Sunday, September 10, 2017

Lil' Buckeroo Project part 2

Part two of our resto/build. See the intro here and part one here.

We left off with the cutting of the stock. Now we will fit the butt plate and refinish the wood.

This picture shows how much wood we removed, the stock is at least 4 inches shorter than it was

 I decided to re-purpose this rubber/plastic butt plate from my Arisaka project. The pad offers a slight amount of cushion, not good on a 7.7mm hunting rifle, but just fine for a .22

I sourced some screws from my nut/bolt bin 

I marked and drilled the 1st hole, then tightened up the screw, then marked and drilled the second hole

You can see we have a lot of extra material to remove

The belt sander makes quick work of the rubber & plastic

The butt pad looks at home on the rifle, we even got it pretty well centered.

The final fitting is with 100 grit sand paper

I broke out the Citristrip and removed the old finish

Then I wipe the wood down with acetone, the citristrip is sticky if not wiped off with something other than a rag

Then the elbow grease and sand paper, I'll sand the minor dents and the scrapes out, then steam out the larger dents

Before going too far with the sanding we need to round off the forend tip. I used the lid from a small container to draw a half circle.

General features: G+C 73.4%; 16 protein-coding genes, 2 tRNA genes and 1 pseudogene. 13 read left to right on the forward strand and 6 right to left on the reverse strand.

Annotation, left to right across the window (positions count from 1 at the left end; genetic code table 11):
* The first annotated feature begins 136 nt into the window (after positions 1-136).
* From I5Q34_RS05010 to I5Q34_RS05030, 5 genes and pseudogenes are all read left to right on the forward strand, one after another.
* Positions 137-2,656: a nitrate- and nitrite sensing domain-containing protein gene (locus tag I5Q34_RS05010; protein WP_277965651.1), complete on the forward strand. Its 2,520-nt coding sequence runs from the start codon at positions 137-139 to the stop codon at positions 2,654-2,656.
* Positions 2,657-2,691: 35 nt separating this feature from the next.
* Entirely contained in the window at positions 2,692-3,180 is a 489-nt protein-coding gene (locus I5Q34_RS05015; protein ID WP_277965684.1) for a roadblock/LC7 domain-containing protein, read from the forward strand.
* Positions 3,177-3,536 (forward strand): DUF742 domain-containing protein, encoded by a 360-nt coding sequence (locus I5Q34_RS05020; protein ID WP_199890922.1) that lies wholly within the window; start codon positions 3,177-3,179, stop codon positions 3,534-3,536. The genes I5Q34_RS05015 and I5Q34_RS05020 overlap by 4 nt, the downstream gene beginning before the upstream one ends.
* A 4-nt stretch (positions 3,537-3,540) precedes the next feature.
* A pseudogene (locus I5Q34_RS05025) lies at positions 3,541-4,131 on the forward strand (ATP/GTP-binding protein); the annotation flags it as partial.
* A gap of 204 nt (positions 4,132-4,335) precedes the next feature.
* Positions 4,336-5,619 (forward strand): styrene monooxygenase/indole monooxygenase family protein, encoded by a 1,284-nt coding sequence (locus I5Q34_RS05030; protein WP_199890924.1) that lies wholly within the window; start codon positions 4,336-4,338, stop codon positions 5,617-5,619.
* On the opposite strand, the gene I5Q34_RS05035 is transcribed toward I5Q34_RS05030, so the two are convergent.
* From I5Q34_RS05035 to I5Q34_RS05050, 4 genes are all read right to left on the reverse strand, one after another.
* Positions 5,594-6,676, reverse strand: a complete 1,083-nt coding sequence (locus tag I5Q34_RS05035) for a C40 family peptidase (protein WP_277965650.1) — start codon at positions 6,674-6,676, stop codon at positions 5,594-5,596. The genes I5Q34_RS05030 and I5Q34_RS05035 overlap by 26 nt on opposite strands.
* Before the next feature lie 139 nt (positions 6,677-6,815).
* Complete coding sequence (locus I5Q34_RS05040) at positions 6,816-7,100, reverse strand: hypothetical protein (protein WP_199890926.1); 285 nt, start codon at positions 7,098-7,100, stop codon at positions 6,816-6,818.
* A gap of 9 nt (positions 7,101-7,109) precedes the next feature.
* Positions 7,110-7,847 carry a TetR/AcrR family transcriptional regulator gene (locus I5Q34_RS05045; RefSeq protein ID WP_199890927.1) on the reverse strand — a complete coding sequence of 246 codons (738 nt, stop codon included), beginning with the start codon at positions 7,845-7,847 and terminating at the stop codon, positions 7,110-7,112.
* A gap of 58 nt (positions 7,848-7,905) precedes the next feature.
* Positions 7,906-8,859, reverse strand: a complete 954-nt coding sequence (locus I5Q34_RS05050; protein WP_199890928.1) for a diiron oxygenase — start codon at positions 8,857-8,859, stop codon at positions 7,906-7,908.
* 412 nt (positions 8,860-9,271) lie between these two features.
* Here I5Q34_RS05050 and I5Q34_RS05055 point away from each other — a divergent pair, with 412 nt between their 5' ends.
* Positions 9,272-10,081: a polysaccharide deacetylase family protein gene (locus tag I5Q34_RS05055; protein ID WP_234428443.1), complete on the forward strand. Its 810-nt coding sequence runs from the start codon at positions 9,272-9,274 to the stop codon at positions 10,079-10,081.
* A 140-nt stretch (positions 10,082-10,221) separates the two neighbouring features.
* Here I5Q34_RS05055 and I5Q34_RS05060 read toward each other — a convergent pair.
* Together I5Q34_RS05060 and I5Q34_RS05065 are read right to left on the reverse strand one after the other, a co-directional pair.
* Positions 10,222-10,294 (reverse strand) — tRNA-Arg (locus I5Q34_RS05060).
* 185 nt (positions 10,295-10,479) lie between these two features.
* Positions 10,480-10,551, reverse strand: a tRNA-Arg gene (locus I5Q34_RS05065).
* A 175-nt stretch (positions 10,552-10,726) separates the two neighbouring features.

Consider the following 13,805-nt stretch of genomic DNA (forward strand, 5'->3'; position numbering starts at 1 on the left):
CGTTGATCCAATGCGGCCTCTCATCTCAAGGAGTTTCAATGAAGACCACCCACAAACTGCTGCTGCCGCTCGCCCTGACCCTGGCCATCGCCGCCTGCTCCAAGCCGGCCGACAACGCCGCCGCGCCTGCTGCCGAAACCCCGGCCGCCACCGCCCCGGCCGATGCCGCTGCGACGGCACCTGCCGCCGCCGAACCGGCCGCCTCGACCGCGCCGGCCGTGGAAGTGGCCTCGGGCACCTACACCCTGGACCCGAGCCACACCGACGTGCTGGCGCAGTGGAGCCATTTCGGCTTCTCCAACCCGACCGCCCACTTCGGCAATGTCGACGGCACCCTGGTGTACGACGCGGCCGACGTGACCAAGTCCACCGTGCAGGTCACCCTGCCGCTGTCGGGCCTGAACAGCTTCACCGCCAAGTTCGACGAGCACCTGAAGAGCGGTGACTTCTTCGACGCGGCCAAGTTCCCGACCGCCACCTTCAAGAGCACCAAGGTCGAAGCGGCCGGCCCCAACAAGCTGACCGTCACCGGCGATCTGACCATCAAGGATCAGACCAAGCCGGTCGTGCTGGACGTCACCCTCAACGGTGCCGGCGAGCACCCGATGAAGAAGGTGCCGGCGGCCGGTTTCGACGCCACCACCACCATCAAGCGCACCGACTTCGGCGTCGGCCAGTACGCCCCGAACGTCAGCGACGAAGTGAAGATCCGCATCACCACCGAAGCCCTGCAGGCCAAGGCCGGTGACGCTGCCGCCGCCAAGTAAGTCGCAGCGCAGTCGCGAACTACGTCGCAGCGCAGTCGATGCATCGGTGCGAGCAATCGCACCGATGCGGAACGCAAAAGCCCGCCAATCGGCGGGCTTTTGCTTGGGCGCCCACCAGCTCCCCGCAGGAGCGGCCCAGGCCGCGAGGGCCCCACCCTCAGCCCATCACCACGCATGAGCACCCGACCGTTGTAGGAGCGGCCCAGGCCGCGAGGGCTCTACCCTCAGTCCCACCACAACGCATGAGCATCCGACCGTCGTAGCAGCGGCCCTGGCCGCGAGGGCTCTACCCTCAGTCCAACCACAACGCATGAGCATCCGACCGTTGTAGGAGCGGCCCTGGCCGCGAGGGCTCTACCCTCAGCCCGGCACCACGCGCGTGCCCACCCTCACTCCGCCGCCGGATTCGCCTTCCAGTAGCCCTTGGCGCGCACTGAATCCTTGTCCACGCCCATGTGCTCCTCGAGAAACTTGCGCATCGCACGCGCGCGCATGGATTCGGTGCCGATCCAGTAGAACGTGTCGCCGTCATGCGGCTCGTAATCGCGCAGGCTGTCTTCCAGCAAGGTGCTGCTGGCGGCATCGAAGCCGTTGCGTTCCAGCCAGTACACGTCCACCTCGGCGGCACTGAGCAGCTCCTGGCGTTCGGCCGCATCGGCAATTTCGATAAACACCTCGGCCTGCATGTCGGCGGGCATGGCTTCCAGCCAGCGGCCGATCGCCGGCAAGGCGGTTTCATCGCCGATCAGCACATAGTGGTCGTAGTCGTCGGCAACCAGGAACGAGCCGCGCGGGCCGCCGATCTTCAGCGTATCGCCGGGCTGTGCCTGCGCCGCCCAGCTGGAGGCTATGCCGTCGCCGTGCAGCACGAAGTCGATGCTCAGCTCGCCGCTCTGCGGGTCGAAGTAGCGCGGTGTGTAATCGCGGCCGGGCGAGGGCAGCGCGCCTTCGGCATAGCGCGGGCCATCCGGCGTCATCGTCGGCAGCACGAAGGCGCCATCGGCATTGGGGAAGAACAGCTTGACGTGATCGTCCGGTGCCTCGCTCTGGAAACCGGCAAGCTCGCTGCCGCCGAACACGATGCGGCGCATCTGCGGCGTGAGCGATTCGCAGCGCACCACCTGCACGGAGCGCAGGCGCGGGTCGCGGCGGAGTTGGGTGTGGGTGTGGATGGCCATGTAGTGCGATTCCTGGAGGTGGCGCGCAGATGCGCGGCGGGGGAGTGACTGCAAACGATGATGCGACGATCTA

some rasping, filing and sanding and we have a roughed in tip

next I identified the dents that needed to be steamed out

This one on the butt stock was pretty deep, perfectly round as well. I used an old sock soaked in water and my trusty modeling iron to raise the wood grain

It works pretty well, it is 95% gone

Then I sand with 220, 320 and finally 400 grit

I then got out my leather dye: Fiebing's Dark Brown

....and dyed the wood. Dyes work better than stain on woods like birch. Although you can still get some dark and light areas. Sometimes you can even them out with some rubbing alcohol

I wiped off the excess dye and after a few minutes it was dry, I then rubbed in the first coat of Tru-Oil by hand. I noticed when rubbing in the Tru-Oil that the grain had been raised in places by the alcohol/water in the dye. So I after the 1st coat of Tru-Oil had dried, I rubbed the stock down with 0000 steel wool.

I then coated the stock with Armor All, wiped off the excess and then rubbed in another coat of Tru-Oil. The Armor All acts as a drying agent, curing the Tru-Oil in minutes rather than hours.
Here it is after 5 coats of Tru-Oil

Before moving on the the barrel and other parts, I wanted to nitre blue the screws. There are two trigger guard screws, one takedown screw and one feed throat screw

 I polished the heads using sand paper and a drill, then moved to the buffer

After nitre bluing:

I then polished the finish on the stock with Brownells stock rubbing compound, and then gave it a coat of carnuba wax

The stock is finished

Next we will work on the barreled action and small parts